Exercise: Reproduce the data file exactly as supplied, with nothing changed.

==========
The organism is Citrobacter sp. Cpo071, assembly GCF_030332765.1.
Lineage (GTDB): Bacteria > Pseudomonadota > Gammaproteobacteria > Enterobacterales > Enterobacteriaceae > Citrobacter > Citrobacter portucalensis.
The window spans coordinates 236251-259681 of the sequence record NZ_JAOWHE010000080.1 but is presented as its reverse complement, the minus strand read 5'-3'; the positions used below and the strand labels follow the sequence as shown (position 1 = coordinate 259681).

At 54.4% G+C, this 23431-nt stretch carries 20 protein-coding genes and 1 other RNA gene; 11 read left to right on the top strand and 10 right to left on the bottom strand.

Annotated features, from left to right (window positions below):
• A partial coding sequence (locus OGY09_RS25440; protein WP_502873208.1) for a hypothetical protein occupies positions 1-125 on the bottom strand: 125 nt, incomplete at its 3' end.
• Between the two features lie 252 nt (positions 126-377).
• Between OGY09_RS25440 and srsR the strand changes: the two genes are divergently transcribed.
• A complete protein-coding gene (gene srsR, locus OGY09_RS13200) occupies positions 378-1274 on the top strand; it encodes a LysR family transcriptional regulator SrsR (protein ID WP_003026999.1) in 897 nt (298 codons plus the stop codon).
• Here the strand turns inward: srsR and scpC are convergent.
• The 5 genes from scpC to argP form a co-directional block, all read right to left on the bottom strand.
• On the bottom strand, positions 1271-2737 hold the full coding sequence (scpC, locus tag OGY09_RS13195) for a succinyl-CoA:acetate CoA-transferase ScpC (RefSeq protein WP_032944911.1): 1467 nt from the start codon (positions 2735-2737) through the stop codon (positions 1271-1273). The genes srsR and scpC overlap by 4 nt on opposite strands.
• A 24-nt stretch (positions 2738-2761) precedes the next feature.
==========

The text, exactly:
The organism is Citrobacter sp. Cpo071, assembly GCF_030332765.1.
Lineage (GTDB): Bacteria > Pseudomonadota > Gammaproteobacteria > Enterobacterales > Enterobacteriaceae > Citrobacter > Citrobacter portucalensis.
The window spans coordinates 236251-259681 of the sequence record NZ_JAOWHE010000080.1 but is presented as its reverse complement, the minus strand read 5'-3'; the positions used below and the strand labels follow the sequence as shown (position 1 = coordinate 259681).

At 54.4% G+C, this 23431-nt stretch carries 20 protein-coding genes and 1 other RNA gene; 11 read left to right on the top strand and 10 right to left on the bottom strand.

Annotated features, from left to right (window positions below):
• A partial coding sequence (locus OGY09_RS25440; protein WP_502873208.1) for a hypothetical protein occupies positions 1-125 on the bottom strand: 125 nt, incomplete at its 3' end.
• Between the two features lie 252 nt (positions 126-377).
• Between OGY09_RS25440 and srsR the strand changes: the two genes are divergently transcribed.
• A complete protein-coding gene (gene srsR, locus OGY09_RS13200) occupies positions 378-1274 on the top strand; it encodes a LysR family transcriptional regulator SrsR (protein ID WP_003026999.1) in 897 nt (298 codons plus the stop codon).
• Here the strand turns inward: srsR and scpC are convergent.
• The 5 genes from scpC to argP form a co-directional block, all read right to left on the bottom strand.
• On the bottom strand, positions 1271-2737 hold the full coding sequence (scpC, locus tag OGY09_RS13195) for a succinyl-CoA:acetate CoA-transferase ScpC (RefSeq protein WP_032944911.1): 1467 nt from the start codon (positions 2735-2737) through the stop codon (positions 1271-1273). The genes srsR and scpC overlap by 4 nt on opposite strands.
• A 24-nt stretch (positions 2738-2761) precedes the next feature.